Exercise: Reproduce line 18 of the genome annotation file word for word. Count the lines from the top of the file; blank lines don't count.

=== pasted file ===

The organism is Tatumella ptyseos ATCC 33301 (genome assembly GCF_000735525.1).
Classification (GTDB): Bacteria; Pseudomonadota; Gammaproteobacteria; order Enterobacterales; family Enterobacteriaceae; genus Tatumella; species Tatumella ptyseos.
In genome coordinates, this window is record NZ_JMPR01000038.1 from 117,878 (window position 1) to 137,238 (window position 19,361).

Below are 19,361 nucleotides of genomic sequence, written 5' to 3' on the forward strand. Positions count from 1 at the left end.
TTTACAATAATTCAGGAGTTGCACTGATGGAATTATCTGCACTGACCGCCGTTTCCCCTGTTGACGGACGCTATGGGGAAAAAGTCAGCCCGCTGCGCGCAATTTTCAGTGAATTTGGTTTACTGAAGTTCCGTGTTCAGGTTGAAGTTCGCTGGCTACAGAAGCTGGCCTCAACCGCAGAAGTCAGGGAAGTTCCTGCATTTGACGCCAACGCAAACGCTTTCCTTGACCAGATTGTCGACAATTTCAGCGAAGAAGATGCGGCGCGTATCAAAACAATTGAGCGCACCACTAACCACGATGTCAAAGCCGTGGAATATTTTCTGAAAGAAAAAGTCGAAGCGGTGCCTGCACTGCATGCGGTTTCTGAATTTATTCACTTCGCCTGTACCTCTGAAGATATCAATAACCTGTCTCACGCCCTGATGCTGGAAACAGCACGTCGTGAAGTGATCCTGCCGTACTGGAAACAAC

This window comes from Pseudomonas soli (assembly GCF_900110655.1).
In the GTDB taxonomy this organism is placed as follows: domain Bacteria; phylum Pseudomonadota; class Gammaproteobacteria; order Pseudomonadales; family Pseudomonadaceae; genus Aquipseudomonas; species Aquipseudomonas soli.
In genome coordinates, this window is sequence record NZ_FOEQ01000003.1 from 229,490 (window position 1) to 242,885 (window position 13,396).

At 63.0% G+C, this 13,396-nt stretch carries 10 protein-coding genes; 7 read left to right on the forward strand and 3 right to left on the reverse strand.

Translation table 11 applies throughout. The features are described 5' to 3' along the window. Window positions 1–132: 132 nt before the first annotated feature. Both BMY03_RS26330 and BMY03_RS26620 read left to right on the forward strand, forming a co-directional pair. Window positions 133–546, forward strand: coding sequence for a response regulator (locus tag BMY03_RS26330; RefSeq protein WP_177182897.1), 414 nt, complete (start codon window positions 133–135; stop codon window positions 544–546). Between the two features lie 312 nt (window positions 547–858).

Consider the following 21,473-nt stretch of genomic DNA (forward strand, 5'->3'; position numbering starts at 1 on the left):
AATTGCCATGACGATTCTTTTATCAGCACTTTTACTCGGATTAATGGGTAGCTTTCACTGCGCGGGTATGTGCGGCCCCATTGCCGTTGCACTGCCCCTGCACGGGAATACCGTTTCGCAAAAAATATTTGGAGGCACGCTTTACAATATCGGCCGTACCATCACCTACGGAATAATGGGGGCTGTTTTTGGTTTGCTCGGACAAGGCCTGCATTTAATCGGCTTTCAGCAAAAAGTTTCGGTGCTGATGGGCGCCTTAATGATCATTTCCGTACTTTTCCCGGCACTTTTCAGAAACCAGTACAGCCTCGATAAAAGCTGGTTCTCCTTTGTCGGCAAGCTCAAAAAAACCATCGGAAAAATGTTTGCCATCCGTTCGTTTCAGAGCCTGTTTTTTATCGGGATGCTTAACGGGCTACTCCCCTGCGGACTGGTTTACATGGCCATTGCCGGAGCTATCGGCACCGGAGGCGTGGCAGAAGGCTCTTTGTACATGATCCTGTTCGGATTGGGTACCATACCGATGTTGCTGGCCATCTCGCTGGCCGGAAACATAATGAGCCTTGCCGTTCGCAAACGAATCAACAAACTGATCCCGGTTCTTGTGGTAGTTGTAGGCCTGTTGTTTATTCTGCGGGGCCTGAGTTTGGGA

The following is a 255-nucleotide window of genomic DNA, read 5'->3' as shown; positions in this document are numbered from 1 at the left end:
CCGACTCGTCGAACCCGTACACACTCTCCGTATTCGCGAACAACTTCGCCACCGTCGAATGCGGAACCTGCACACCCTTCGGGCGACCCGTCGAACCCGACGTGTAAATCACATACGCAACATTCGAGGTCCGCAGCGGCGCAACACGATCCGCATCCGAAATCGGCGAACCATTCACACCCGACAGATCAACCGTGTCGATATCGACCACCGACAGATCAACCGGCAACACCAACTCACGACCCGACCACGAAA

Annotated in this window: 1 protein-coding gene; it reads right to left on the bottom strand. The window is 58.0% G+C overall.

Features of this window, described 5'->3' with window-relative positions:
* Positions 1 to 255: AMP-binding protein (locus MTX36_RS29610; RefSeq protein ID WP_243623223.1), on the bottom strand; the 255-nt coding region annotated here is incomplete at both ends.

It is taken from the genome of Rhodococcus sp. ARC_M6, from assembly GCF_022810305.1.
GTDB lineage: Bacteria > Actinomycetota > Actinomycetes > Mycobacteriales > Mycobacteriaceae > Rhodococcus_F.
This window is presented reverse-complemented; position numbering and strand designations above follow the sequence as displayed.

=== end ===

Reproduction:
It is taken from the genome of Rhodococcus sp. ARC_M6, from assembly GCF_022810305.1.